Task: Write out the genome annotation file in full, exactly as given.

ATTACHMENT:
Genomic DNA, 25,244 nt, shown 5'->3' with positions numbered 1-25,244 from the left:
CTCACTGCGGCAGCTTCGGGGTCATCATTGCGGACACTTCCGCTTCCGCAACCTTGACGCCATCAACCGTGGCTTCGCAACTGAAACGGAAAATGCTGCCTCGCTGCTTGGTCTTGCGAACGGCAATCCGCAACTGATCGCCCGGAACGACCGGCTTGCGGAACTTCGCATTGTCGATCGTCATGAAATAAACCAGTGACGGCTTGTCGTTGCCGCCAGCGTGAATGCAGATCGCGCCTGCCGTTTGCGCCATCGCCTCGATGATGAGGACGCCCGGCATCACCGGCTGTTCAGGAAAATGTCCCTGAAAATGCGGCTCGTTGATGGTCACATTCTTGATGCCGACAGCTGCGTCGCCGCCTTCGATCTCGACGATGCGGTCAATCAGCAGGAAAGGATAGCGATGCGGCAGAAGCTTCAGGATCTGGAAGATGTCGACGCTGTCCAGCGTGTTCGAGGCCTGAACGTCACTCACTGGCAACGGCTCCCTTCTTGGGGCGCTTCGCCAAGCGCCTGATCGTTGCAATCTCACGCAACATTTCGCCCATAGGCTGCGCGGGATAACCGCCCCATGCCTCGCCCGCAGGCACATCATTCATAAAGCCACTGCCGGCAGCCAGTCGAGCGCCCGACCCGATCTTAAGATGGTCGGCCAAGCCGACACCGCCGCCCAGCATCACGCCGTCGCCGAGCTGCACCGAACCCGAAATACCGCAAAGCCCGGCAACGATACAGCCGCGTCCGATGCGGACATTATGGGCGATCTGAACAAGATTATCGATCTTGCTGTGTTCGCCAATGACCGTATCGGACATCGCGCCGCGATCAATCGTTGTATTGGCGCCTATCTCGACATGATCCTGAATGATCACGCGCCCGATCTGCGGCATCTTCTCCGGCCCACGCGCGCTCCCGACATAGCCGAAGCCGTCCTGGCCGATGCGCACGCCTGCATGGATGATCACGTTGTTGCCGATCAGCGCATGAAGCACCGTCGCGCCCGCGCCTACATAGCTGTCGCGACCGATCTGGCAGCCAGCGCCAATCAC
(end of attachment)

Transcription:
Genomic DNA, 25,244 nt, shown 5'->3' with positions numbered 1-25,244 from the left:
CTCACTGCGGCAGCTTCGGGGTCATCATTGCGGACACTTCCGCTTCCGCAACCTTGACGCCATCAACCGTGGCTTCGCAACTGAAACGGAAAATGCTGCCTCGCTGCTTGGTCTTGCGAACGGCAATCCGCAACTGATCGCCCGGAACGACCGGCTTGCGGAACTTCGCATTGTCGATCGTCATGAAATAAACCAGTGACGGCTTGTCGTTGCCGCCAGCGTGAATGCAGATCGCGCCTGCCGTTTGCGCCATCGCCTCGATGATGAGGACGCCCGGCATCACCGGCTGTTCAGGAAAATGTCCCTGAAAATGCGGCTCGTTGATGGTCACATTCTTGATGCCGACAGCTGCGTCGCCGCCTTCGATCTCGACGATGCGGTCAATCAGCAGGAAAGGATAGCGATGCGGCAGAAGCTTCAGGATCTGGAAGATGTCGACGCTGTCCAGCGTGTTCGAGGCCTGAACGTCACTCACTGGCAACGGCTCCCTTCTTGGGGCGCTTCGCCAAGCGCCTGATCGTTGCAATCTCACGCAACATTTCGCCCATAGGCTGCGCGGGATAACCGCCCCATGCCTCGCCCGCAGGCACATCATTCATAAAGCCACTGCCGGCAGCCAGTCGAGCGCCCGACCCGATCTTAAGATGGTCGGCCAAGCCGACACCGCCGCCCAGCATCACGCCGTCGCCGAGCTGCACCGAACCCGAAATACCGCAAAGCCCGGCAACGATACAGCCGCGTCCGATGCGGACATTATGGGCGATCTGAACAAGATTATCGATCTTGCTGTGTTCGCCAATGACCGTATCGGACATCGCGCCGCGATCAATCGTTGTATTGGCGCCTATCTCGACATGATCCTGAATGATCACGCGCCCGATCTGCGGCATCTTCTCCGGCCCACGCGCGCTCCCGACATAGCCGAAGCCGTCCTGGCCGATGCGCACGCCTGCATGGATGATCACGTTGTTGCCGATCAGCGCATGAAGCACCGTCGCGCCCGCGCCTACATAGCTGTCGCGACCGATCTGGCAGCCAGCGCCAATCAC